LS: Well, Larry Clark really blew my mind. The idea that you could be in a room where someone was getting the crap beaten out of them and be documenting it with photographs. Also, Donna Ferrato – she was photographing those horrible examples of domestic abuse and being invited in to act as a witness. Of course, in those situations, a really great photographer can be a fly on the wall. I’m a fan of the ‘60s school, Garry Winogrand and Robert Frank, and their methods. The way that photography becomes a way of interfacing with the world. The show at Lombard Freid is just the tip of the iceberg for my work. The thing that worries me is that people will see this show and think, “oh, the flight attendant.” I’m very fortunate to have been linked up with the gallery, because they understand my photography; a two hour studio visit with them ended up being a six hour studio visit. There’s a lot more work too, so eventually I will show more, but there has to be a departure point. With this show, I was thinking, “let’s make a wave,” and I think it will be. It’s timely, nostalgic – an era of “I wish” or “the good old days” – it’s a great starting point for reexamining my career.

VG: While you were working on these pictures were you also sharing them with your coworkers?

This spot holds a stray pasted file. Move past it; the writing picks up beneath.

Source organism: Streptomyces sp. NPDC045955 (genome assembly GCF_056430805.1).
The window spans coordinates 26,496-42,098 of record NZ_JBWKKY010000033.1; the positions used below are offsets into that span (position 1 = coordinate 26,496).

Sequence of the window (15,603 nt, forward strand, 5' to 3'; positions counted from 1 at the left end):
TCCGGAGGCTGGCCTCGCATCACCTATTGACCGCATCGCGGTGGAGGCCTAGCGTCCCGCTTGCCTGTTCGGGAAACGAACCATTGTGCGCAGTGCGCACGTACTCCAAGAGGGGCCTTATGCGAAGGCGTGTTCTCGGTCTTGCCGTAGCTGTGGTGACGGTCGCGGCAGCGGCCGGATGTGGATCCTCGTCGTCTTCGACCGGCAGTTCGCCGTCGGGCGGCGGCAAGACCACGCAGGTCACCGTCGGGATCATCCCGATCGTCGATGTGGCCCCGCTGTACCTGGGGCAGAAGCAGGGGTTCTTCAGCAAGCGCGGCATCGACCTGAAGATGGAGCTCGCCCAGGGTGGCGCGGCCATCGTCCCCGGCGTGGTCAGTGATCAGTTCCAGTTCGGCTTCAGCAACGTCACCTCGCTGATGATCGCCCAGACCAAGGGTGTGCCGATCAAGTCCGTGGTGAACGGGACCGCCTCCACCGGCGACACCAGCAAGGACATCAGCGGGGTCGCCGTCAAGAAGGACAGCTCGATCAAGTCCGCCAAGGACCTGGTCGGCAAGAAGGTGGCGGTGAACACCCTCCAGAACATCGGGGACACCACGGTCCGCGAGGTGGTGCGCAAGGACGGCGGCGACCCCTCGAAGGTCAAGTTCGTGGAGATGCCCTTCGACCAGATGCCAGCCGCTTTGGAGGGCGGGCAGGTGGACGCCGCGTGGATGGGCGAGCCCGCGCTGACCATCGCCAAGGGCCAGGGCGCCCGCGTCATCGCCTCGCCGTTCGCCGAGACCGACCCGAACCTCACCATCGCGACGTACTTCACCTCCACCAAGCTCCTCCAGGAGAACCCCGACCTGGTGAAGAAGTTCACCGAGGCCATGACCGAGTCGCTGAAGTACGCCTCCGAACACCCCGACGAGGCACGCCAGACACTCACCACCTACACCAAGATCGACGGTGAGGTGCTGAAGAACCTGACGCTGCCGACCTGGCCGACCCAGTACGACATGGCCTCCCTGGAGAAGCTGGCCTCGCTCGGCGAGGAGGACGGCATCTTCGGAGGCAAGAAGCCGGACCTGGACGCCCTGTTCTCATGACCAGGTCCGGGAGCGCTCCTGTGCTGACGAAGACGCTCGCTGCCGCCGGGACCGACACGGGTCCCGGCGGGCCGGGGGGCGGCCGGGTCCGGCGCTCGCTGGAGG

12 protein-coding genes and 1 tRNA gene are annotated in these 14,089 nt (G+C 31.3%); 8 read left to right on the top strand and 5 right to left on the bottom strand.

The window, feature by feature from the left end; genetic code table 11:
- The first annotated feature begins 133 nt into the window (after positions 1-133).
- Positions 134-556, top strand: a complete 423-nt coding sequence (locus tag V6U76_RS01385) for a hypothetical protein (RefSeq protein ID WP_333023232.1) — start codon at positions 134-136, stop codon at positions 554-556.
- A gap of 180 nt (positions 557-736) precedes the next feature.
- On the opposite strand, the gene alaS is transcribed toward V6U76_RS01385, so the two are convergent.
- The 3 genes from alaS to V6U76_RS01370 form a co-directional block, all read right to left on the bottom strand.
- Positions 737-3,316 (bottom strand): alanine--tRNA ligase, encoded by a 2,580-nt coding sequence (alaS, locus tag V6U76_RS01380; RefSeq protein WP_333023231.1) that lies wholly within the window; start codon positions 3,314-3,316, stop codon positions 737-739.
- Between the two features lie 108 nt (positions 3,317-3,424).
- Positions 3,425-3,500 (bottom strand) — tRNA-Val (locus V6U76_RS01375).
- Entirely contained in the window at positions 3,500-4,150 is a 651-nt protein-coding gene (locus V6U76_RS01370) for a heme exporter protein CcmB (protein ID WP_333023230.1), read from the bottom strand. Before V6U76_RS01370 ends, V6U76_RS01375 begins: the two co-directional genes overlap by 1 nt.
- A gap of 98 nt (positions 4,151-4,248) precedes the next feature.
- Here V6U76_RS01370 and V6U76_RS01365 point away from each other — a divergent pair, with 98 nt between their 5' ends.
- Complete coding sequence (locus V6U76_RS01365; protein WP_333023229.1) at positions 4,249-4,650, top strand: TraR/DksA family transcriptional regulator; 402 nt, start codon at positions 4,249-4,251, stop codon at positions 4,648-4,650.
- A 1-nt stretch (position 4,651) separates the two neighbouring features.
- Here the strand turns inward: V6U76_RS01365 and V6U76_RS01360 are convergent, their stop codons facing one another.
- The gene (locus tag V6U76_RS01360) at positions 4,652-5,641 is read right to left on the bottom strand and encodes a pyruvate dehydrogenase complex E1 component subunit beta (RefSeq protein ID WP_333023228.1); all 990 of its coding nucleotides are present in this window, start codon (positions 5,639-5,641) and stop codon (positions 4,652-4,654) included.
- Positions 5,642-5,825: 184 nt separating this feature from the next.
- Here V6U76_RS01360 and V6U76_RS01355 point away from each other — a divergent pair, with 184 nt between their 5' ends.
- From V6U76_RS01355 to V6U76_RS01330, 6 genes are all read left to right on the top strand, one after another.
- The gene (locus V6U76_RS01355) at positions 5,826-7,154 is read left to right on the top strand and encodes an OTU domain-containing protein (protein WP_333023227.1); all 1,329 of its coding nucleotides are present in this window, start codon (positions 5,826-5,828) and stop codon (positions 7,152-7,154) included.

LS: No, in fact most of the photographs have never been seen by anyone but me. I’ve tried to get in touch with many of the people in the pictures, but have found it nearly impossible – even with the Internet. I’ve found two or three of them; mainly I just don’t want anyone to be surprised. In fact, as soon as I saw the pictures on the Huffington Post, specifically the picture of Lisa and Marianne lounging on their bed together – a very intimate moment, which I was fortunate to be a part of– I wondered, what if one day they’ll see these and say “oh my god,” and call me and say, “I’m suing you” or they’ll say, “I can’t believe we haven’t seen each other in thirty-five years!” So, hopefully if these do get out there I’ll be in touch with more people. The other sad thing is that most of my male friends from that time have died of AIDS, because it was the same period. Putting this work together was extremely nostalgic for me, and I while I hardly ever cry, it brought me to a very emotional state.

VG: Were you photographing constantly, or was there an ebb and flow to your involvement?

LS: The problem with a title like The Flight Attendant Years: 1978-1986, is that I was not only photographing as a flight attendant. I was photographing–the whole time. I could do a huge show of just the work I did on layovers – street photography in Paris, London, Rome, fashion photography in Milan; portraits of people who interested me, and who I’d become friends with – and that was a huge body of work happening in the same eight years. I’d be shooting in New York, taking pictures at night clubs–I was the house photographer at the Limelight–photographing Liberace, Shirley MacLaine, Grace Jones, in the bars hanging out, having drinks.

VG: Did you have the pictures already organized, or did you have to scan and edit in preparation for the show?